In particular, certain areas of law governing new gaming activities, such as the federal and state law applicable to sports betting, are new or developing in light of emerging technologies. New and developing areas of law may be subject to the interpretation of the government agencies tasked with enforcing them. In some circumstances, a government agency may interpret a statute or regulation in one manner and then reconsider its interpretation at a later date. No assurance can be provided that government agencies will interpret or enforce new or developing areas of law consistently, predictably, or favorably. Moreover, legislation to prohibit, limit or add burdens to our business may be introduced in the future in states where gaming has been legalized. In addition, from time to time, legislators and special interest groups have proposed legislation that would expand, restrict or prevent gaming operations or which may otherwise adversely impact our operations in the jurisdictions in which we operate. Any expansion of gaming or restriction on or prohibition of our gaming operations or enactment of other adverse regulatory changes could have a material adverse effect on our operating results.

NATURAL OR MAN-MADE DISASTERS, AN OUTBREAK OF HIGHLY INFECTIOUS DISEASE, TERRORIST ACTIVITY, GUN VIOLENCE OR WAR MAY HAVE A MATERIAL ADVERSE EFFECT ON OUR BUSINESS, RESULTS OF OPERATIONS AND CASH FLOWS

Natural disasters, man-made disasters and outbreaks of highly infectious diseases such as the COVID-19 may result in decreases in travel to and from, and economic activity in, areas in which we operate, and may adversely affect the number of visitors to our properties. In addition, catastrophic events, such as terrorist and war activities in the United States and elsewhere, have had a negative effect on travel and leisure expenditures, including lodging, gaming and tourism. If any of the foregoing events occur in the future, they could disrupt our operations, including our ability to staff our business adequately, damage our reputation and have a material adverse effect on our business, results of operations and cash flows. Although we have insurance coverage with respect to some of these disasters or events, we cannot assure you that any such coverage will be sufficient to indemnify us fully against all direct and indirect costs, including any loss of business that could result from substantial damage to, or partial or complete destruction of, any of our properties.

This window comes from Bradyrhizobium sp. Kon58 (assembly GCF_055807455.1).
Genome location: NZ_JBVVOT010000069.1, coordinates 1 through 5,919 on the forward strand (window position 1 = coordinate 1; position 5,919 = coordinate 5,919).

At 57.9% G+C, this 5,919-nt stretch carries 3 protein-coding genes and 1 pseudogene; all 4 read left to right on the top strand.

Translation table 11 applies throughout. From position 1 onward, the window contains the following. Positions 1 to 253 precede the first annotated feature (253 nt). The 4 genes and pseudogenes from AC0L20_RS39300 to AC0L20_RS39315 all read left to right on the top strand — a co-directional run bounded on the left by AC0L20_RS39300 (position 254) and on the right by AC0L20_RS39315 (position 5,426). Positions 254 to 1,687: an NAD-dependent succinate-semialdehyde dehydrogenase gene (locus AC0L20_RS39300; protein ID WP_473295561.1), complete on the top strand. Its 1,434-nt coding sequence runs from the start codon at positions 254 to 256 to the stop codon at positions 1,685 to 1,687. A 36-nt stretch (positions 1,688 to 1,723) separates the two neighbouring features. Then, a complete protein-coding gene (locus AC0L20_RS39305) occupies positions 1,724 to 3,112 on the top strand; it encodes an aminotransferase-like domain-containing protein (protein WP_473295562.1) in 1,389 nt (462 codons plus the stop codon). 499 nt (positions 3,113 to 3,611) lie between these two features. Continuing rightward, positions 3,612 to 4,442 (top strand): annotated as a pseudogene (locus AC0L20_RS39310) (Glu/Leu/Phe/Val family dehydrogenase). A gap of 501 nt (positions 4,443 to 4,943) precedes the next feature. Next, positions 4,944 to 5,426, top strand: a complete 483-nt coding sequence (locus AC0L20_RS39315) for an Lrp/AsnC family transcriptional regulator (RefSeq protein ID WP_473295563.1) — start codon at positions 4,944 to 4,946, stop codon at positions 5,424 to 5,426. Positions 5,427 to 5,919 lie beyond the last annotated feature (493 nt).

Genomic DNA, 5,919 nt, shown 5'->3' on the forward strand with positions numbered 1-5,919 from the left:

WE ARE SUBJECT TO RISKS RELATED TO CORPORATE SOCIAL RESPONSIBILITY. 

Governments, investors, customers, employees and other stakeholders are increasingly focusing on corporate environmental, social and governance (“ESG”) practices and disclosures, and expectations in this area are rapidly evolving and growing. Our reputation and the value of our brand may be significantly affected if we fail to act responsibly in a number of areas including diversity and inclusion, community engagement and philanthropy,

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environmental sustainability, climate change, responsible gaming, supply chain management, and workplace conduct. Our failure to adopt and implement responsible ESG policies could also impact employee engagement and retention and the willingness of customers and our partners to do business with us, which could have a material adverse effect on our business, results of operations and cash flows.

ITEM 1B. UNRESOLVED STAFF COMMENTS

There were no unresolved comments from the SEC staff at the time of filing this Form 10-K.

ITEM 1C. CYBERSECURITY

Cybersecurity Risk Management and Strategy

In today's increasingly interconnected world, cybersecurity is not just a concern, it's a fundamental responsibility. At Monarch Casino & Resort, Inc., we understand that the security of our digital assets is essential to safeguarding our critical infrastructure, ensuring the confidentiality and integrity of sensitive information, maintaining business continuity, and fostering trust with our stakeholders.

We are developing and implementing a robust and comprehensive cybersecurity program that aligns with industry best practices, regulatory requirements, and our Company’s specific risks in the evolving threat landscape. This program is designed to not only address current challenges but also proactively position us to mitigate future risks and maintain a resilient digital posture.